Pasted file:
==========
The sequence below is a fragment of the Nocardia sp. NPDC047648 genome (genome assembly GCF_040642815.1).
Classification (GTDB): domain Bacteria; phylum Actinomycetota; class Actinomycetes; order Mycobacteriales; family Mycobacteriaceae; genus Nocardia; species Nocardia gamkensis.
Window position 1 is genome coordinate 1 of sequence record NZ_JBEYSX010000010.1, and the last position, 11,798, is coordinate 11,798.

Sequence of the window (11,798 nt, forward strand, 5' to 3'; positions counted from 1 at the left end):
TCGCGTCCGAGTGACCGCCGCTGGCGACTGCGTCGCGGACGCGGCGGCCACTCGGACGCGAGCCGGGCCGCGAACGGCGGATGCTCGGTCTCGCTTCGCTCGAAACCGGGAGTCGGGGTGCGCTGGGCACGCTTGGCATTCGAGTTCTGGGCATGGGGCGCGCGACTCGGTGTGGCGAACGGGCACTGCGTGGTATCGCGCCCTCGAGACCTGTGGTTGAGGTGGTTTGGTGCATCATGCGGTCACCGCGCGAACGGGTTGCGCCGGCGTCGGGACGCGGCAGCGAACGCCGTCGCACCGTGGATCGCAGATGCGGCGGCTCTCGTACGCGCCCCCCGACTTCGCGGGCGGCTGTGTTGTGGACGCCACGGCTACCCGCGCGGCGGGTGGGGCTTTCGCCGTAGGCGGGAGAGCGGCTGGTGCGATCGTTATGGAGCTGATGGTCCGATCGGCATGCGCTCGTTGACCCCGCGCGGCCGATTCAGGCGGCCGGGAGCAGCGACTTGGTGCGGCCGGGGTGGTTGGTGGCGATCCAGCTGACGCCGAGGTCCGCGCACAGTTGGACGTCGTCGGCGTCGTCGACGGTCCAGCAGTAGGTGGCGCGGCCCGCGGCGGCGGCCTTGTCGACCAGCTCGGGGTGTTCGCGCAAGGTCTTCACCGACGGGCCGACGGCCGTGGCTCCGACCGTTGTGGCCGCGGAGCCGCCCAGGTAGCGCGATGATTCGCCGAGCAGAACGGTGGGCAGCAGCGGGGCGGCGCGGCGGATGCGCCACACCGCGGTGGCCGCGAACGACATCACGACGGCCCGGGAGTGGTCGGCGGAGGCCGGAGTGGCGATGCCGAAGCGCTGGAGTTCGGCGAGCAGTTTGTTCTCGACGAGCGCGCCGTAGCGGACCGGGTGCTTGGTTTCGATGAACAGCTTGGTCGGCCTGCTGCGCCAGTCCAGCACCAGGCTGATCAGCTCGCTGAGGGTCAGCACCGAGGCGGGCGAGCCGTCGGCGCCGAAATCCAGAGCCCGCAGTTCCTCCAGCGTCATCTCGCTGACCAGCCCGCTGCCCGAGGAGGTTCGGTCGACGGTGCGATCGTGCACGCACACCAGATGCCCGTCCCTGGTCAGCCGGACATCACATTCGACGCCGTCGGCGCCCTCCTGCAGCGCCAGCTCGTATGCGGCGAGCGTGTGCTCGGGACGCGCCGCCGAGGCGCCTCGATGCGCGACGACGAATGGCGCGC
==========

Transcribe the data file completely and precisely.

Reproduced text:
The sequence below is a fragment of the Nocardia sp. NPDC047648 genome (genome assembly GCF_040642815.1).
Classification (GTDB): domain Bacteria; phylum Actinomycetota; class Actinomycetes; order Mycobacteriales; family Mycobacteriaceae; genus Nocardia; species Nocardia gamkensis.
Window position 1 is genome coordinate 1 of sequence record NZ_JBEYSX010000010.1, and the last position, 11,798, is coordinate 11,798.

Sequence of the window (11,798 nt, forward strand, 5' to 3'; positions counted from 1 at the left end):
TCGCGTCCGAGTGACCGCCGCTGGCGACTGCGTCGCGGACGCGGCGGCCACTCGGACGCGAGCCGGGCCGCGAACGGCGGATGCTCGGTCTCGCTTCGCTCGAAACCGGGAGTCGGGGTGCGCTGGGCACGCTTGGCATTCGAGTTCTGGGCATGGGGCGCGCGACTCGGTGTGGCGAACGGGCACTGCGTGGTATCGCGCCCTCGAGACCTGTGGTTGAGGTGGTTTGGTGCATCATGCGGTCACCGCGCGAACGGGTTGCGCCGGCGTCGGGACGCGGCAGCGAACGCCGTCGCACCGTGGATCGCAGATGCGGCGGCTCTCGTACGCGCCCCCCGACTTCGCGGGCGGCTGTGTTGTGGACGCCACGGCTACCCGCGCGGCGGGTGGGGCTTTCGCCGTAGGCGGGAGAGCGGCTGGTGCGATCGTTATGGAGCTGATGGTCCGATCGGCATGCGCTCGTTGACCCCGCGCGGCCGATTCAGGCGGCCGGGAGCAGCGACTTGGTGCGGCCGGGGTGGTTGGTGGCGATCCAGCTGACGCCGAGGTCCGCGCACAGTTGGACGTCGTCGGCGTCGTCGACGGTCCAGCAGTAGGTGGCGCGGCCCGCGGCGGCGGCCTTGTCGACCAGCTCGGGGTGTTCGCGCAAGGTCTTCACCGACGGGCCGACGGCCGTGGCTCCGACCGTTGTGGCCGCGGAGCCGCCCAGGTAGCGCGATGATTCGCCGAGCAGAACGGTGGGCAGCAGCGGGGCGGCGCGGCGGATGCGCCACACCGCGGTGGCCGCGAACGACATCACGACGGCCCGGGAGTGGTCGGCGGAGGCCGGAGTGGCGATGCCGAAGCGCTGGAGTTCGGCGAGCAGTTTGTTCTCGACGAGCGCGCCGTAGCGGACCGGGTGCTTGGTTTCGATGAACAGCTTGGTCGGCCTGCTGCGCCAGTCCAGCACCAGGCTGATCAGCTCGCTGAGGGTCAGCACCGAGGCGGGCGAGCCGTCGGCGCCGAAATCCAGAGCCCGCAGTTCCTCCAGCGTCATCTCGCTGACCAGCCCGCTGCCCGAGGAGGTTCGGTCGACGGTGCGATCGTGCACGCACACCAGATGCCCGTCCCTGGTCAGCCGGACATCACATTCGACGCCGTCGGCGCCCTCCTGCAGCGCCAGCTCGTATGCGGCGAGCGTGTGCTCGGGACGCGCCGCCGAGGCGCCTCGATGCGCGACGACGAATGGCGCGC